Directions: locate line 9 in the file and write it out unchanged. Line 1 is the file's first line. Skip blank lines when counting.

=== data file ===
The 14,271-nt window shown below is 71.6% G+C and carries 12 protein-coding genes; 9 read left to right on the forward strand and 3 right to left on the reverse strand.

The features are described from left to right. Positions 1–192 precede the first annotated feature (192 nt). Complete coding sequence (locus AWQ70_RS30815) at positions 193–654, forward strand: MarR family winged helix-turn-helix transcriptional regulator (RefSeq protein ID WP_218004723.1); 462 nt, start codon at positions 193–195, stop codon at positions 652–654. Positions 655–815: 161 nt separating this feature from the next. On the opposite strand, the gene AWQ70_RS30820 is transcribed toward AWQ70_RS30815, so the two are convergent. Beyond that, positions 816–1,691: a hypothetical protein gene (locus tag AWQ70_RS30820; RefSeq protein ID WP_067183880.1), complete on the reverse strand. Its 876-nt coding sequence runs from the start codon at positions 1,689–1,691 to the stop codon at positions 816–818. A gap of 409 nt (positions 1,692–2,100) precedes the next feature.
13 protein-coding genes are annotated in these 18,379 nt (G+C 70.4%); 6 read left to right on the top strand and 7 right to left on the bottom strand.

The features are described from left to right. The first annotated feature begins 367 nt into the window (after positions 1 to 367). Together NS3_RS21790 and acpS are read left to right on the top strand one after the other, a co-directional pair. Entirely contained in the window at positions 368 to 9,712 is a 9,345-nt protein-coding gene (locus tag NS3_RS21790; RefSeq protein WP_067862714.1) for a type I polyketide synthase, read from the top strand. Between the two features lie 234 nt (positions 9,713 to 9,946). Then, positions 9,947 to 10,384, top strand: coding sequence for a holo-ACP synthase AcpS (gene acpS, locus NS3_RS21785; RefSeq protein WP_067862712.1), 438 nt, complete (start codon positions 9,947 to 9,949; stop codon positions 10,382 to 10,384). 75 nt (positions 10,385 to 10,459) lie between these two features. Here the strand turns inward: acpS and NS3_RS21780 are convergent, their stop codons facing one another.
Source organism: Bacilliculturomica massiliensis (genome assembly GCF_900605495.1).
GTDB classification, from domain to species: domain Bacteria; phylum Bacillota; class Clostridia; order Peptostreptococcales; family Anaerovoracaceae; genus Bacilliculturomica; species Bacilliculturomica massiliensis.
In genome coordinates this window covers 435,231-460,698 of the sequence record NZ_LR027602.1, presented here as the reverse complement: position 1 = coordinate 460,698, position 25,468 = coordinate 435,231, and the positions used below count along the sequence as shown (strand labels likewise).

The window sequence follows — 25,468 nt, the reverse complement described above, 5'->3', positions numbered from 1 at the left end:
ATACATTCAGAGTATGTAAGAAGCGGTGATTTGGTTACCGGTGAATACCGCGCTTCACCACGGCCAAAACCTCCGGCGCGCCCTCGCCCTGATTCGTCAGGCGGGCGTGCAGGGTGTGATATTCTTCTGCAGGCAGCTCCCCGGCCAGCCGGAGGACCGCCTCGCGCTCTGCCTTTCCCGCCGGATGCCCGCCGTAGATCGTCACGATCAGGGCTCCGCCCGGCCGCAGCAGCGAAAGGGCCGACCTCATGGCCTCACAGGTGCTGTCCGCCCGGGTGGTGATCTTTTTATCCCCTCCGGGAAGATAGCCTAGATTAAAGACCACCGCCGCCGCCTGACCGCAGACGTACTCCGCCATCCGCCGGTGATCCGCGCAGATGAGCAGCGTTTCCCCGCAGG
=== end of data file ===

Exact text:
ATACATTCAGAGTATGTAAGAAGCGGTGATTTGGTTACCGGTGAATACCGCGCTTCACCACGGCCAAAACCTCCGGCGCGCCCTCGCCCTGATTCGTCAGGCGGGCGTGCAGGGTGTGATATTCTTCTGCAGGCAGCTCCCCGGCCAGCCGGAGGACCGCCTCGCGCTCTGCCTTTCCCGCCGGATGCCCGCCGTAGATCGTCACGATCAGGGCTCCGCCCGGCCGCAGCAGCGAAAGGGCCGACCTCATGGCCTCACAGGTGCTGTCCGCCCGGGTGGTGATCTTTTTATCCCCTCCGGGAAGATAGCCTAGATTAAAGACCACCGCCGCCGCCTGACCGCAGACGTACTCCGCCATCCGCCGGTGATCCGCGCAGATGAGCAGCGTTTCCCCGCAGG